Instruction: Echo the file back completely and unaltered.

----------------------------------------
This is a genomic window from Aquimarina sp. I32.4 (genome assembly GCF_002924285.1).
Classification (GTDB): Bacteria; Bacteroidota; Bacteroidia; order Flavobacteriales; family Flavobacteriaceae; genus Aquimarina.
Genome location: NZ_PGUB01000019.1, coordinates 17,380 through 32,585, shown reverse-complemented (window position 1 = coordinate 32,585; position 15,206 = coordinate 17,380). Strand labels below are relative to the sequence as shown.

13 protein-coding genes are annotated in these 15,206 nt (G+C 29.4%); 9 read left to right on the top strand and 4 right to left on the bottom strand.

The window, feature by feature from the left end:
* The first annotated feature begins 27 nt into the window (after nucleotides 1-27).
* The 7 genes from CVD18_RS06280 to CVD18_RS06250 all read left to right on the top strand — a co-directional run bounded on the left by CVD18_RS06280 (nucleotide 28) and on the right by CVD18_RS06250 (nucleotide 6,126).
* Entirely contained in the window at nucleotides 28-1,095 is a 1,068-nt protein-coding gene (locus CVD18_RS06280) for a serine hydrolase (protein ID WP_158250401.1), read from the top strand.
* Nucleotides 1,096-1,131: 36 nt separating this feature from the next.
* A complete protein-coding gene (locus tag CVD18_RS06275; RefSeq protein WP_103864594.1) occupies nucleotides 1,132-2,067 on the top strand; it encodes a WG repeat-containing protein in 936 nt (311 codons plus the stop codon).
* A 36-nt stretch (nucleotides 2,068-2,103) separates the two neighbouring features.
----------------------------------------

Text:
This is a genomic window from Aquimarina sp. I32.4 (genome assembly GCF_002924285.1).
Classification (GTDB): Bacteria; Bacteroidota; Bacteroidia; order Flavobacteriales; family Flavobacteriaceae; genus Aquimarina.
Genome location: NZ_PGUB01000019.1, coordinates 17,380 through 32,585, shown reverse-complemented (window position 1 = coordinate 32,585; position 15,206 = coordinate 17,380). Strand labels below are relative to the sequence as shown.

13 protein-coding genes are annotated in these 15,206 nt (G+C 29.4%); 9 read left to right on the top strand and 4 right to left on the bottom strand.

The window, feature by feature from the left end:
* The first annotated feature begins 27 nt into the window (after nucleotides 1-27).
* The 7 genes from CVD18_RS06280 to CVD18_RS06250 all read left to right on the top strand — a co-directional run bounded on the left by CVD18_RS06280 (nucleotide 28) and on the right by CVD18_RS06250 (nucleotide 6,126).
* Entirely contained in the window at nucleotides 28-1,095 is a 1,068-nt protein-coding gene (locus CVD18_RS06280) for a serine hydrolase (protein ID WP_158250401.1), read from the top strand.
* Nucleotides 1,096-1,131: 36 nt separating this feature from the next.
* A complete protein-coding gene (locus tag CVD18_RS06275; RefSeq protein WP_103864594.1) occupies nucleotides 1,132-2,067 on the top strand; it encodes a WG repeat-containing protein in 936 nt (311 codons plus the stop codon).
* A 36-nt stretch (nucleotides 2,068-2,103) separates the two neighbouring features.